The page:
If you have hair longer than 3 or 4 inches, you can make two small, flat pin curls on the top of your head and put the remainder of your hair into either flat pin curls on the back of your head OR a couple of tight braids if your hair is long or thick. The goal is for your own hair to be as flat, tight and unobtrusive as possible under the wig. Once your own hair is secured, put a mesh wig cap (the closer in color to your own hair the better) over it, and pin the cap to your head with bobby pins. This will help keep your hair contained, and give you an extra layer to help anchor the wig to.
If you have hair shorter than 3 inches, or little to no hair, you can use self-sticking athletic wrap to provide an anchor point for your wig. This wrap is available at most pharmacies and sports store. Cut a piece from the roll that is about two times your head measurement. Wrap it tightly around your head above your ears, leaving your hairline exposed. The wrap will stick to itself – make sure it is very tight around your head, and then use pairs of crossed bobby pins to secure it. The closer in color your wrap is to your hair color, the better.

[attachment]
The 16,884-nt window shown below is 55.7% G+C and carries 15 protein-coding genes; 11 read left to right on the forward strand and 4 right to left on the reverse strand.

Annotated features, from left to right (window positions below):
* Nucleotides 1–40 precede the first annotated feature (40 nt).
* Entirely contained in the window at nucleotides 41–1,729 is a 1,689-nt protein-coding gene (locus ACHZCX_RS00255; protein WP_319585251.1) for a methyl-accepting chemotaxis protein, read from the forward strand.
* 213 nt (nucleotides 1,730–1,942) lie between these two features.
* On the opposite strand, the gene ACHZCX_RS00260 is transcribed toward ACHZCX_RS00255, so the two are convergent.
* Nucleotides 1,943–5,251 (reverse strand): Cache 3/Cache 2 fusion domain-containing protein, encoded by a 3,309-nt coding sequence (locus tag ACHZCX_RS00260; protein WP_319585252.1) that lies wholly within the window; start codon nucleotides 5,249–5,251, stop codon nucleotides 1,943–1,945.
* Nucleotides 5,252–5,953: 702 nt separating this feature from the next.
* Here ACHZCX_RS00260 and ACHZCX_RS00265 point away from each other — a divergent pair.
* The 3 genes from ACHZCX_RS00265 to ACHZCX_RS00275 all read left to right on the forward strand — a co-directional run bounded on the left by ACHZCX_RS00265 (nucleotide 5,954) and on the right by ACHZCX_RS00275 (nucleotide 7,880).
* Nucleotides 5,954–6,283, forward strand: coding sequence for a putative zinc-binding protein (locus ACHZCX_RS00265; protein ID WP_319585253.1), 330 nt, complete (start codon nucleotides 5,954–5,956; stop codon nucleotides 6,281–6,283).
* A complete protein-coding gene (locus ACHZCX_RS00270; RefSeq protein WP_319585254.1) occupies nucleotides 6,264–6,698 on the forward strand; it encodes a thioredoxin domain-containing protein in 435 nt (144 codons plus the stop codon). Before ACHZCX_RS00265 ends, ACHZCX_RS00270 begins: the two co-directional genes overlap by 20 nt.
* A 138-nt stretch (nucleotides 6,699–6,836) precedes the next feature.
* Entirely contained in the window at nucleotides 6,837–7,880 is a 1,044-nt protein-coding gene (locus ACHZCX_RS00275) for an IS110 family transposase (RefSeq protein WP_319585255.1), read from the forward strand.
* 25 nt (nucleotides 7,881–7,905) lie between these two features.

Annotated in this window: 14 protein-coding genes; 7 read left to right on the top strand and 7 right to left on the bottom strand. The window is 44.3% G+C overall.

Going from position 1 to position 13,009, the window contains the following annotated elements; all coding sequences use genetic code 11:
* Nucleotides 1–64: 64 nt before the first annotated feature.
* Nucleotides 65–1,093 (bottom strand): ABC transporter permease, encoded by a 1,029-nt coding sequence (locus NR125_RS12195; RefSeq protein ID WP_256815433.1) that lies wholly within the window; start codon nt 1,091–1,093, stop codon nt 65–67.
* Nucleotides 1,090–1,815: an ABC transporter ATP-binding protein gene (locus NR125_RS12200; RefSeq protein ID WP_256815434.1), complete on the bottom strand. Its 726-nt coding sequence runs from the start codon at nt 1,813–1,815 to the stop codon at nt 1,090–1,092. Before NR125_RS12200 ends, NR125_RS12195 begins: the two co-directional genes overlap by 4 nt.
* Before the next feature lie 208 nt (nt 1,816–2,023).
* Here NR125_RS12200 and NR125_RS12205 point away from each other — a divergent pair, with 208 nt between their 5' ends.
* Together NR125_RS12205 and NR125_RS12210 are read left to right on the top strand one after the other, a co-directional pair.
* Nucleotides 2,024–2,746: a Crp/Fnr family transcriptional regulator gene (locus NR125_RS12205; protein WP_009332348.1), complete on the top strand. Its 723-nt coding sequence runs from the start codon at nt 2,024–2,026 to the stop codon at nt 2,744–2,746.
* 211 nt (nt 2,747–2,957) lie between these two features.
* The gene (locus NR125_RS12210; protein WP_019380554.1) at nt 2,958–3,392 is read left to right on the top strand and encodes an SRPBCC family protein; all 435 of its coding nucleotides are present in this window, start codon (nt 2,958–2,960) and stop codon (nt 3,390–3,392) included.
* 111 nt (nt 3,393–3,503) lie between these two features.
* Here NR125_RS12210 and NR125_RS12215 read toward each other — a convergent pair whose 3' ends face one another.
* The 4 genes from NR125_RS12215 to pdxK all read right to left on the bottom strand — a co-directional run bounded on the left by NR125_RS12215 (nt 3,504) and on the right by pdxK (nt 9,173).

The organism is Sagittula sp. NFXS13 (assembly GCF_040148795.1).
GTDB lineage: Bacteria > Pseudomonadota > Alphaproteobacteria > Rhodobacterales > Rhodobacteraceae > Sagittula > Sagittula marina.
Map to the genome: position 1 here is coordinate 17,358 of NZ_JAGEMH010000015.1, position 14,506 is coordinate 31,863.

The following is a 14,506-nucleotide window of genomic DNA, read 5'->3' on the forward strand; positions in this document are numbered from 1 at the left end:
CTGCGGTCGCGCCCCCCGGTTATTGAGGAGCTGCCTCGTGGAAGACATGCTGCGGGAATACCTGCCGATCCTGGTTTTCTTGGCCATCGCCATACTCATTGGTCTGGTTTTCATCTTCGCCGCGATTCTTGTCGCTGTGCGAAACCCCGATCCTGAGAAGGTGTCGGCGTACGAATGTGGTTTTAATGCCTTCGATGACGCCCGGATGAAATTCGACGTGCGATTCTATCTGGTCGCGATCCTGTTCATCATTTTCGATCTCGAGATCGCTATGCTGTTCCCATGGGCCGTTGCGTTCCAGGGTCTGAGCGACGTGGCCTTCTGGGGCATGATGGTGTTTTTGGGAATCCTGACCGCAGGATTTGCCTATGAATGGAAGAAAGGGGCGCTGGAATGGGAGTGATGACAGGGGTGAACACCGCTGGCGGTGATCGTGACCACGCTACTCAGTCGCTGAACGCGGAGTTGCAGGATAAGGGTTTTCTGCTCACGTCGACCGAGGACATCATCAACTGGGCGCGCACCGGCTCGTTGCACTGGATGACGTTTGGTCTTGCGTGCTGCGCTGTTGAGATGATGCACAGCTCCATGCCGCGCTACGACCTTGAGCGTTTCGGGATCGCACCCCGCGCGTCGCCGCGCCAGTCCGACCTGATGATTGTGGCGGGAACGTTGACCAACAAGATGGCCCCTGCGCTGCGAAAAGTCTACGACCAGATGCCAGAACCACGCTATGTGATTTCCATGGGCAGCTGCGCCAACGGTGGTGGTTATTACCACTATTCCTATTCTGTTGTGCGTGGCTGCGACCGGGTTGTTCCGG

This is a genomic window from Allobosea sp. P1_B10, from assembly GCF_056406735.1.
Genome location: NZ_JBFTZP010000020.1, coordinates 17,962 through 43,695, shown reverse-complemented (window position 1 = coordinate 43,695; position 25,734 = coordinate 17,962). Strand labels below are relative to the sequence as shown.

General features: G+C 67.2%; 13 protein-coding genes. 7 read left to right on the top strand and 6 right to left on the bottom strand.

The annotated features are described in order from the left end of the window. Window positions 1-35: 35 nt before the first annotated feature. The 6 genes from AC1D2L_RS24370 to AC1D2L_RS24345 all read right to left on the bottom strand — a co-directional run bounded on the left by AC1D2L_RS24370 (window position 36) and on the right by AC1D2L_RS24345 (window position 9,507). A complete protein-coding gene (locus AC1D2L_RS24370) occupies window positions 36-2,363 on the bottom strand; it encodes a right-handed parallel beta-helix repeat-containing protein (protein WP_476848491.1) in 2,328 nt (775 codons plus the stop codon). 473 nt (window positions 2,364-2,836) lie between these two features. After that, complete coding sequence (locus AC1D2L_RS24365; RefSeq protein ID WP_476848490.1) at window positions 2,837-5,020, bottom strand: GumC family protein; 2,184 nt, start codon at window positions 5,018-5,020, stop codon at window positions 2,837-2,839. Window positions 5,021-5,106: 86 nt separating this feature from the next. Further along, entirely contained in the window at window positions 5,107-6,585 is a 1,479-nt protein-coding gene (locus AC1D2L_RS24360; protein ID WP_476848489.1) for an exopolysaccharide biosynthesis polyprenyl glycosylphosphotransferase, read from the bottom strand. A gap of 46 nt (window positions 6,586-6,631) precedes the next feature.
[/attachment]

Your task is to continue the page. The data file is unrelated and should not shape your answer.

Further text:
In order to help your wig stay on your head, you should secure it with bobby pins and hairpins. If you have pincurls on the top of your head, use large hairpins to secure the wig into each of the pincurls. These will be your primary anchoring points. Then use pairs of crossed bobby pins to secure the back corners of the wig – you are trying to sandwich the back edge of the wig and your wig cap or sport wrap into the bobby pins.
You can also use pairs of bobby pins to secure the areas above your ears, or anywhere else you feel the wig would benefit from being secured.
Follow up the pinning process by using adhesive or tape to attach your wig lace as needed.